Shipping Pallets: Meet Brent McClendon
“I have sawdust in my veins.” That’s the way Brent McClendon, the new president and CEO of the National Wooden Pallet & Container Association, introduced himself on the phone a few weeks ago.
McClendon has limited experience with the pallet industry, but he is a forester by training and spent 23 years in the wood products industry. He has worked in the woods and was the general manager of a forest products company. He has also been a trade association executive, including nine years as the CEO of the International Wood Products Association.
He takes the helm at a time of transition in the industry. The economy is coming out of the recession. Companies such as Costco are focusing on the role of pallets in their supply chain. And technology is playing a more important role at every company. The pallet industry is asking where it fits and what role it might play in this new environment.
“Our biggest challenge is the 3 M’s of materials, manpower and markets,” McClendon told me.
Start with materials. On the one hand, there is no shortage of the lumber that goes into pallets. The available capacity to produce lumber is another story. “One of the presentations at our annual meeting showed that production capacity is down 50% from pre-recession levels,” McClendon said. “There’s a question of where the raw materials are going to come from if we get booming. We may be looking at engineered wood products. The answer may be global sourcing. Or, we may look at different ways of sourcing domestically.” The latter could involve using more softwood than is used in pallets today.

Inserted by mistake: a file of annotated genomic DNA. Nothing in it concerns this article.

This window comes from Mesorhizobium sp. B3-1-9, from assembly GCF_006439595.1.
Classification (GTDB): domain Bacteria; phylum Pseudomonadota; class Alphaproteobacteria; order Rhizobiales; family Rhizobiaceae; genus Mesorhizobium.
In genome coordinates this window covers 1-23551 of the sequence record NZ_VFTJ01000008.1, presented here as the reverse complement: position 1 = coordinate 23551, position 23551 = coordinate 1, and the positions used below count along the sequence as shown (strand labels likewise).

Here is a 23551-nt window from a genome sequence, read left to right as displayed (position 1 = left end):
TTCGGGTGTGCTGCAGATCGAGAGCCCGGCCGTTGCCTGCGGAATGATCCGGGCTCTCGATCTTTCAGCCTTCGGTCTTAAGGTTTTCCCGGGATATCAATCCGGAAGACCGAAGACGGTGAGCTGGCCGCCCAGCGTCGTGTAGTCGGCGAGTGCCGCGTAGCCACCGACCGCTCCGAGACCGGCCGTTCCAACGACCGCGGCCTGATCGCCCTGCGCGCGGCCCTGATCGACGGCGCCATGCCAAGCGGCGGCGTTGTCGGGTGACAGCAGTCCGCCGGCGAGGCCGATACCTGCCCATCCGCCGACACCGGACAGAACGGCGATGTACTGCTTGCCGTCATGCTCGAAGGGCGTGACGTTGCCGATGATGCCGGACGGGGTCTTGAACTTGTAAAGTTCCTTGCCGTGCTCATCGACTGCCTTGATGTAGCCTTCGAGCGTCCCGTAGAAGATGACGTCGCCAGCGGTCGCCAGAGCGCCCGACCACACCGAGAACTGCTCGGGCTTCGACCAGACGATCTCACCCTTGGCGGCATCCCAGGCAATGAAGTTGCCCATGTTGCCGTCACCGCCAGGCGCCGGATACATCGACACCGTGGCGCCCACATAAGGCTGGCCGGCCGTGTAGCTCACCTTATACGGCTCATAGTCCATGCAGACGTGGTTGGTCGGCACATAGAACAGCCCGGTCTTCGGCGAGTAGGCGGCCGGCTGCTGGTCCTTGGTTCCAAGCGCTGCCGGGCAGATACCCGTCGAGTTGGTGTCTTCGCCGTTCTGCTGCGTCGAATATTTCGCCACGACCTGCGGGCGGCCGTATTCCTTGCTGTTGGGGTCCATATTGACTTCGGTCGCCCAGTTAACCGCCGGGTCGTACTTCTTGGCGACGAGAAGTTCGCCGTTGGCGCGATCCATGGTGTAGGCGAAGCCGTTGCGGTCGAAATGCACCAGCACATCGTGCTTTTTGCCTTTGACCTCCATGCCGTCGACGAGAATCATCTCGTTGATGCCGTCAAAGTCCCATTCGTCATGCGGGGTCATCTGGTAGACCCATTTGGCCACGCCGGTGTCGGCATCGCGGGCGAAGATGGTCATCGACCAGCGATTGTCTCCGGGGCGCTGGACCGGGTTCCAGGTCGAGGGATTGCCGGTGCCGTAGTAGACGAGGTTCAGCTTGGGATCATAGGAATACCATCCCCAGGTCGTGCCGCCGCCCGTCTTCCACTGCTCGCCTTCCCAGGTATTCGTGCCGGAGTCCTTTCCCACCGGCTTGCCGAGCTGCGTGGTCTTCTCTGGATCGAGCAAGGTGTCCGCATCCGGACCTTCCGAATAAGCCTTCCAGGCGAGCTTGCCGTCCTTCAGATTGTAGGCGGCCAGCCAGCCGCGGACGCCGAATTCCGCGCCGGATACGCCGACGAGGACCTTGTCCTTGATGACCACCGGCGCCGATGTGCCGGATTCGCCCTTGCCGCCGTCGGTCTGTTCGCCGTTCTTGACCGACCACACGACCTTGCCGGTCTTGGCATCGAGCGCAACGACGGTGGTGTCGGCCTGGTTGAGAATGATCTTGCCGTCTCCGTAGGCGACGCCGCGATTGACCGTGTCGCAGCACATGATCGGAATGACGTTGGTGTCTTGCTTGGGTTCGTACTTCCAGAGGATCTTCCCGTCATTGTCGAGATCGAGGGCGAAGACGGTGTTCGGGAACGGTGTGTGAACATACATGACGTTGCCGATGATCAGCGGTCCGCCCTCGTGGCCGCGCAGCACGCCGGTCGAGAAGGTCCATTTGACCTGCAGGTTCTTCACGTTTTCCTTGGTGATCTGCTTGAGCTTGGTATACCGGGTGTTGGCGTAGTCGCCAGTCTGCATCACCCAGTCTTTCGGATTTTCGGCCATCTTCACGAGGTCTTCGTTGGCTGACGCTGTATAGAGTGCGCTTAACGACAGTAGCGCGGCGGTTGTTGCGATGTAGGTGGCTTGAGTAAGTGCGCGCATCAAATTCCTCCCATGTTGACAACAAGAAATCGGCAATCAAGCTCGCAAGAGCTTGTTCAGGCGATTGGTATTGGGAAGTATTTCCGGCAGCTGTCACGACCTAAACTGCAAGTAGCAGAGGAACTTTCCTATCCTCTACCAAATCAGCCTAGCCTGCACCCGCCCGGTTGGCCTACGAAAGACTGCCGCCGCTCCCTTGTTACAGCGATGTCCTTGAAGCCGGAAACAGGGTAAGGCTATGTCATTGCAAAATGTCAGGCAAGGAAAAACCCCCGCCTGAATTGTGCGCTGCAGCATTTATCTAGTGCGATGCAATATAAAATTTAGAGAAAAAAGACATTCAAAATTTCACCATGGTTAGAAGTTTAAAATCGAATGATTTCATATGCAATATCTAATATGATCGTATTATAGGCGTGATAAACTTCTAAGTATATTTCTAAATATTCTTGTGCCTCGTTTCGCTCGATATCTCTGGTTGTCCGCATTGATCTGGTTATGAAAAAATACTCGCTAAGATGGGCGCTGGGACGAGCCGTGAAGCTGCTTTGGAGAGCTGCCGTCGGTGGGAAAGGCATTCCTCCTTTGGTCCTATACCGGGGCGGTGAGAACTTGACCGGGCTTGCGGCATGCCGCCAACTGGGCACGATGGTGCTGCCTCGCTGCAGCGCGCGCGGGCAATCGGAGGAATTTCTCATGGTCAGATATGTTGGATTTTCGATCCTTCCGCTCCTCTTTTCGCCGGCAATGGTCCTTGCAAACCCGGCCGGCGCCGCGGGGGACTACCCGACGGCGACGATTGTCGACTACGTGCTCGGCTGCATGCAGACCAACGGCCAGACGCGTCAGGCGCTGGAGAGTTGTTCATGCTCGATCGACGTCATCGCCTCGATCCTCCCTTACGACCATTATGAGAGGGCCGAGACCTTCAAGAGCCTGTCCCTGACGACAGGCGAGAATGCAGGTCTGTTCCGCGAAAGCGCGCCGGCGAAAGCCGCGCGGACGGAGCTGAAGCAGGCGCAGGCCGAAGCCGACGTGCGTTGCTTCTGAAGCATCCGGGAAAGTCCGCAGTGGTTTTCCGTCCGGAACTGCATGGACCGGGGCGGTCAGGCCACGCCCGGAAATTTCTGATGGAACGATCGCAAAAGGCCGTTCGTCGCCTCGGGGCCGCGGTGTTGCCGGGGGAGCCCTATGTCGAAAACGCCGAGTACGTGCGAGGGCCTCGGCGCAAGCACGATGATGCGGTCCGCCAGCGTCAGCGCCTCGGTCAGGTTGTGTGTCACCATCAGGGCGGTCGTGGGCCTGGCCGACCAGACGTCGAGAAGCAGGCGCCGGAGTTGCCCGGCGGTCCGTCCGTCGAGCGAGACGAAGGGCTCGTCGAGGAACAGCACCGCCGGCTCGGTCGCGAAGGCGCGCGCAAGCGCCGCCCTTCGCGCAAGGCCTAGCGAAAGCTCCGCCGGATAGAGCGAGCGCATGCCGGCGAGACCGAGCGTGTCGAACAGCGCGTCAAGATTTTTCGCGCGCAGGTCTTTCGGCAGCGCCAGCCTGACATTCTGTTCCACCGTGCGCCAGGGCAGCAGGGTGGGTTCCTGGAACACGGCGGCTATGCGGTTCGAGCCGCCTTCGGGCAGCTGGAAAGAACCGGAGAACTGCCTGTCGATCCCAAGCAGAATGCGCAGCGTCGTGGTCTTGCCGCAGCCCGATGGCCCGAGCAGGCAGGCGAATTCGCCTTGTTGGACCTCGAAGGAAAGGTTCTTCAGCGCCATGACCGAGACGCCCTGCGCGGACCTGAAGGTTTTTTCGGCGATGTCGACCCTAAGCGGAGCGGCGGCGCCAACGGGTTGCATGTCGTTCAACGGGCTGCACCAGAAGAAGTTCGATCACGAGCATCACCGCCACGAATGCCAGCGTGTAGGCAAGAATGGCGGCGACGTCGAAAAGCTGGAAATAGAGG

When it comes to labor, the pallet industry is facing the same issues as other industries, especially labor-intensive industries. Despite a high unemployment rate, fewer individuals are interested in working in manufacturing today than in the past. The NWPCA doesn’t yet have a program centered on labor, but McClendon recognizes the issue.
Markets represent the biggest challenge and opportunity. It is also an area where McClendon wants to devote a significant amount of energy. “The industry needs to connect more clearly with pallet users,” he said. “I really want to raise the profile of pallets by meeting with the various industries that are large consumers of our products. We’re going to have lunches throughout the country and we’re looking at a Webinar schedule. I really want end users to understand how involved our members are in their logistics and how with minor tweaks we can lower the cost of moving their goods.”
While there is no M in technology, McClendon is also interested in what kind of role the pallet industry can play in capturing information and intelligence. “Every industry is thinking about how it can capture intelligence about its supply chain operations,” he told me. “Now we have some pallet companies that are providing tracking data to their customers. I really want to see how we can maximize information that everyone is trying to get their hands around.”